One of many things I prefer to do alone is read the newspaper. If I'm alone and come upon a word whose meaning I'm not sure of, I can reach for my dictionary and look it up. I don't like getting caught, because not knowing a word gives me the feeling I'm not as smart as I ought to be.
Sunday I came on the word "genome." If I felt dumb not knowing its meaning, I felt even dumber when I looked it up, because I couldn't understand the definition either. It read, "One haploid set of chromosomes with the genes they contain." I flipped to "haploid," a word I had never seen before. The definition for that read, "having a gametic number of chromosomes."
Gametic? I went to the Gs, and that's when I gave up. The definition of "gametic" used the word "haploid" in explaining it, and I knew I was hopelessly over my head.
As best I can make it out, "genome" has something to do with the arrangement of our genes and our genes, of course, control who we are and what we're like. I do know that.
The story was about a scientist named J. Craig Venter, who is trying to get at the secrets of our genes so he can manipulate them. I don't trust a man who is known by a first initial and a middle name, but apparently Venter is very smart, and he isn't satisfied with the speed of the progress the human race is making toward perfection through Darwin's process of natural selection.
Natural selection assumes we will improve as a race as the most fit among us get along better on earth than the least fit and so have more children, who, in turn, inherit the good genes. Some opponents of welfare think the government is interfering with natural selection by aiding the least fit.
It seems like a good guess that the next major thing that's going to happen to our civilization is gene engineering, which means fooling around with what we're like. If it becomes possible to play around with genes and make human beings with better brains and better bodies, you can bet scientists somewhere will do it. No government that passes laws making it illegal and no religion that pronounces it an immoral infringement on God's domain is going to stop it.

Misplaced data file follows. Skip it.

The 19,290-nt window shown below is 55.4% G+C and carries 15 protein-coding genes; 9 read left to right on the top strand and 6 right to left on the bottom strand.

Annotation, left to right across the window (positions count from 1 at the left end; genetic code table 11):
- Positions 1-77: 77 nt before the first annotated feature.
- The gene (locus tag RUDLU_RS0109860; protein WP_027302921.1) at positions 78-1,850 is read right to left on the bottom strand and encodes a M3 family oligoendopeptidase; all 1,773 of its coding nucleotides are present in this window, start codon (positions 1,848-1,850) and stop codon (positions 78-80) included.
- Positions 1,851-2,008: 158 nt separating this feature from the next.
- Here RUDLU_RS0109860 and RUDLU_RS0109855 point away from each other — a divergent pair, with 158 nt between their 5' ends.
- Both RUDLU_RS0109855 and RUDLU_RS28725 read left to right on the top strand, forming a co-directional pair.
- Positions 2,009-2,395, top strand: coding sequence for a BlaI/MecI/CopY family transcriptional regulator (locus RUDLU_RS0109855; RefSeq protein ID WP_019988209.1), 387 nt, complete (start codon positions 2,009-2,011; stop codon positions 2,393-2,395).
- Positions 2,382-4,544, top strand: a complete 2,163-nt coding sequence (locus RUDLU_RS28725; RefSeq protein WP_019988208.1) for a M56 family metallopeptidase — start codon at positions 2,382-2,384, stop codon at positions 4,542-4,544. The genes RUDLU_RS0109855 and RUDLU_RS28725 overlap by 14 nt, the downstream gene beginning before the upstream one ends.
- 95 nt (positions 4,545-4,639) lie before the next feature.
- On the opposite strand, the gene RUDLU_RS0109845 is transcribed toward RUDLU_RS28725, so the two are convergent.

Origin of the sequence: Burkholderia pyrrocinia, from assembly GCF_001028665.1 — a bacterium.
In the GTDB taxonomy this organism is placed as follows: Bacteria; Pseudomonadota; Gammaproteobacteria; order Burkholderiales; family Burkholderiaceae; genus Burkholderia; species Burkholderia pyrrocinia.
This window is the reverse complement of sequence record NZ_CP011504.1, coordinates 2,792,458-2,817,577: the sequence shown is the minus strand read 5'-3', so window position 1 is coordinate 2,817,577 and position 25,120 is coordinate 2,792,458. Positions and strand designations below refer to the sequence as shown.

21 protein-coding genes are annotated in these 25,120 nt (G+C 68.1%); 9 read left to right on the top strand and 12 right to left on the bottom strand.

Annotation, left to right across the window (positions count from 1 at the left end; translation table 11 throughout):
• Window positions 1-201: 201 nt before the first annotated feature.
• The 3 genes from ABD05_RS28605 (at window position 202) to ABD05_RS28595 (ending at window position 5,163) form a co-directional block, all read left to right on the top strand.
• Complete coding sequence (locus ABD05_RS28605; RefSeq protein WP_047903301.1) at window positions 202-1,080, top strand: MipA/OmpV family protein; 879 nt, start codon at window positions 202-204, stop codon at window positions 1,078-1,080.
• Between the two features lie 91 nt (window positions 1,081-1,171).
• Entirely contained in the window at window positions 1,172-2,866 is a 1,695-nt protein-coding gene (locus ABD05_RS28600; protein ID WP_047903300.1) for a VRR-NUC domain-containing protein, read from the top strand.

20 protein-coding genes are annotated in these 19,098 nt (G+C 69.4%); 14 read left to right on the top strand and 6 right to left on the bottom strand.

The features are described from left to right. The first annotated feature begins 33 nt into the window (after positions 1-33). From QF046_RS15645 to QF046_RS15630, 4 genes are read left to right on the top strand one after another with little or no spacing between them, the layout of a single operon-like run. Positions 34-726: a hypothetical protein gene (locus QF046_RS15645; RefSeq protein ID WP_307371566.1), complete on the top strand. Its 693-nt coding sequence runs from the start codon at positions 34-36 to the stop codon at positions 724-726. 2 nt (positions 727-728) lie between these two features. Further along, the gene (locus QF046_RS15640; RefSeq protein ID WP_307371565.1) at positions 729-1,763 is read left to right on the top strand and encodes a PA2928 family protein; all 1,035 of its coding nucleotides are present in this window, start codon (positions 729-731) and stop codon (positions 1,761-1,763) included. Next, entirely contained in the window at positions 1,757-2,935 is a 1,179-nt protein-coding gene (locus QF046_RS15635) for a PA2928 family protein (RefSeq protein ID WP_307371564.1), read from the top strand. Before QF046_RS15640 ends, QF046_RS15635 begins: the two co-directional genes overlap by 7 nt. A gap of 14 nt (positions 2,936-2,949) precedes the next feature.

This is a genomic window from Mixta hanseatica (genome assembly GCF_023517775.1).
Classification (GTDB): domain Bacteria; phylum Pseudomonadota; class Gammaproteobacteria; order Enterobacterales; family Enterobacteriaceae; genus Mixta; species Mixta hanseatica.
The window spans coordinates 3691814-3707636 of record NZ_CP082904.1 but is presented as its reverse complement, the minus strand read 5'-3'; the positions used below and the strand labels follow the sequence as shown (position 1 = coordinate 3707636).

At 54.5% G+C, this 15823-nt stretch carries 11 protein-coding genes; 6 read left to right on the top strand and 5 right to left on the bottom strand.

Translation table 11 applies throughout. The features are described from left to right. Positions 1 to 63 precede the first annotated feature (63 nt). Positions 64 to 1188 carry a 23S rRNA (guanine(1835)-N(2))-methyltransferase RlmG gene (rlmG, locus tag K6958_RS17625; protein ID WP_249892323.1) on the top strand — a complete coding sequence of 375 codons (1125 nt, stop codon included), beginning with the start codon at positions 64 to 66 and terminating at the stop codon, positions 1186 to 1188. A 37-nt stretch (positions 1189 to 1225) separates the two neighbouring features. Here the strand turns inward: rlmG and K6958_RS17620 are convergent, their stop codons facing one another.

Like nuclear or biological weapons, international bodies can pass all the laws against them that they want, but some country is always going to make them. And as fervently as religion opposes sin, religious people still sin.
If scientists are able to tinker with the genes of babies before birth and eliminate those that produce diabetes, cancer or heart problems, who would oppose that? If you let them fix those physical shortcomings, how long will it be before they get at the brains of babies?
The prospect of having more smart, well-built, disease-free people on earth sounds good to me. No doubt this could make our world better. It might, for example, eliminate war. Man has always had a warlike nature. He wants to beat his rival at anything he does, and in its ultimate form, this competitiveness leads to war. If we could eliminate the genes that lead people to fight, wouldn't it be good to do that?
The problem is, who will decide what genes we get and what genes we don't get? Who plays God? If scientists develop a race of people with super intelligence, who's going to collect the garbage? Will we have to control the engineering of people, so that the population will have a variety of human beings, some of whom are smarter or taller or shorter and dumber than others? Who decides?
I dread the thought of mankind's genes becoming anything but a willy-nilly amalgam that comes together at conception but, if I had had any choice when my genes were given to me, I would have chosen some that made me smart enough to know what "genome," "haploid" and "gametic" meant.
Tribune Media Services